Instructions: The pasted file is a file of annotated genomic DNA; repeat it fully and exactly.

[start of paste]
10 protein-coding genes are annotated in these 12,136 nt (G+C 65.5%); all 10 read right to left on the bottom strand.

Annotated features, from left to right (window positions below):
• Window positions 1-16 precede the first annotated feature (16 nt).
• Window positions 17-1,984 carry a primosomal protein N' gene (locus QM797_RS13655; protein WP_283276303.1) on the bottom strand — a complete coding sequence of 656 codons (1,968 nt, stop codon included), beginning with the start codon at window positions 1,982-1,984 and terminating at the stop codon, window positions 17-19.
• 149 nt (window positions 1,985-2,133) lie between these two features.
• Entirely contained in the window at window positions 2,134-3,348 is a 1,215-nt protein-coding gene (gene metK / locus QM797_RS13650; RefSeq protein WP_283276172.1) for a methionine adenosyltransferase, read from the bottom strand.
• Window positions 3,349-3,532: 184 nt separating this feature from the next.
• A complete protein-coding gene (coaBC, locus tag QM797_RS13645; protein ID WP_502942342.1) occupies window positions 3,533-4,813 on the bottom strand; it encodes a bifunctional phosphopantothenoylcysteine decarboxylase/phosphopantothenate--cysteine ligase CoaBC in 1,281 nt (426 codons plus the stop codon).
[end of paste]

10 protein-coding genes are annotated in these 12,136 nt (G+C 65.5%); all 10 read right to left on the bottom strand.

Annotated features, from left to right (window positions below):
• Window positions 1-16 precede the first annotated feature (16 nt).
• Window positions 17-1,984 carry a primosomal protein N' gene (locus QM797_RS13655; protein WP_283276303.1) on the bottom strand — a complete coding sequence of 656 codons (1,968 nt, stop codon included), beginning with the start codon at window positions 1,982-1,984 and terminating at the stop codon, window positions 17-19.
• 149 nt (window positions 1,985-2,133) lie between these two features.
• Entirely contained in the window at window positions 2,134-3,348 is a 1,215-nt protein-coding gene (gene metK / locus QM797_RS13650; RefSeq protein WP_283276172.1) for a methionine adenosyltransferase, read from the bottom strand.
• Window positions 3,349-3,532: 184 nt separating this feature from the next.
• A complete protein-coding gene (coaBC, locus tag QM797_RS13645; protein ID WP_502942342.1) occupies window positions 3,533-4,813 on the bottom strand; it encodes a bifunctional phosphopantothenoylcysteine decarboxylase/phosphopantothenate--cysteine ligase CoaBC in 1,281 nt (426 codons plus the stop codon).